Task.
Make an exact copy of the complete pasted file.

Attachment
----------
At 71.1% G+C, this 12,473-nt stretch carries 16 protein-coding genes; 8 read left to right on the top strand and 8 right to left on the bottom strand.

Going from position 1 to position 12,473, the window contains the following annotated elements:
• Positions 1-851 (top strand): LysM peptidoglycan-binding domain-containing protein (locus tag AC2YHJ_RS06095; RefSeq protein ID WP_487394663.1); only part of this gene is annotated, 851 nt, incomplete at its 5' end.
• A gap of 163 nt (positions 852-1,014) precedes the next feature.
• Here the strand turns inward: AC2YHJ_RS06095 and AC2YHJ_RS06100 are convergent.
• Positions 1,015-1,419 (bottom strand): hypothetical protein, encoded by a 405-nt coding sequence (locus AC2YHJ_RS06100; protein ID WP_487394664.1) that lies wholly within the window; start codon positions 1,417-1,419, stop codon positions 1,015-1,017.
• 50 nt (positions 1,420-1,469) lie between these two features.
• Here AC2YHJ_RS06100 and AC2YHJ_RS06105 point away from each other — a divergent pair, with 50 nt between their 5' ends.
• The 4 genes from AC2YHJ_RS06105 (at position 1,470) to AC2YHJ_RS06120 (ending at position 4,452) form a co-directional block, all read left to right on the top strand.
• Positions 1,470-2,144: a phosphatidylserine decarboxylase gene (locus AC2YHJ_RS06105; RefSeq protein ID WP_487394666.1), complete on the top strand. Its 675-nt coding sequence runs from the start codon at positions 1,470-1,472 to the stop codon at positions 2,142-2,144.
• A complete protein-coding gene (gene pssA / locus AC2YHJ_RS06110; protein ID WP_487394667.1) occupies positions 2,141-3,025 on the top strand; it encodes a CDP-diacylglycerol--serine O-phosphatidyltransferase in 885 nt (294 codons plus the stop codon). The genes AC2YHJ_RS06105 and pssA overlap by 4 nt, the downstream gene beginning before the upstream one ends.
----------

At 71.1% G+C, this 12,473-nt stretch carries 16 protein-coding genes; 8 read left to right on the top strand and 8 right to left on the bottom strand.

Going from position 1 to position 12,473, the window contains the following annotated elements:
• Positions 1-851 (top strand): LysM peptidoglycan-binding domain-containing protein (locus tag AC2YHJ_RS06095; RefSeq protein ID WP_487394663.1); only part of this gene is annotated, 851 nt, incomplete at its 5' end.
• A gap of 163 nt (positions 852-1,014) precedes the next feature.
• Here the strand turns inward: AC2YHJ_RS06095 and AC2YHJ_RS06100 are convergent.
• Positions 1,015-1,419 (bottom strand): hypothetical protein, encoded by a 405-nt coding sequence (locus AC2YHJ_RS06100; protein ID WP_487394664.1) that lies wholly within the window; start codon positions 1,417-1,419, stop codon positions 1,015-1,017.
• 50 nt (positions 1,420-1,469) lie between these two features.
• Here AC2YHJ_RS06100 and AC2YHJ_RS06105 point away from each other — a divergent pair, with 50 nt between their 5' ends.
• The 4 genes from AC2YHJ_RS06105 (at position 1,470) to AC2YHJ_RS06120 (ending at position 4,452) form a co-directional block, all read left to right on the top strand.
• Positions 1,470-2,144: a phosphatidylserine decarboxylase gene (locus AC2YHJ_RS06105; RefSeq protein ID WP_487394666.1), complete on the top strand. Its 675-nt coding sequence runs from the start codon at positions 1,470-1,472 to the stop codon at positions 2,142-2,144.
• A complete protein-coding gene (gene pssA / locus AC2YHJ_RS06110; protein ID WP_487394667.1) occupies positions 2,141-3,025 on the top strand; it encodes a CDP-diacylglycerol--serine O-phosphatidyltransferase in 885 nt (294 codons plus the stop codon). The genes AC2YHJ_RS06105 and pssA overlap by 4 nt, the downstream gene beginning before the upstream one ends.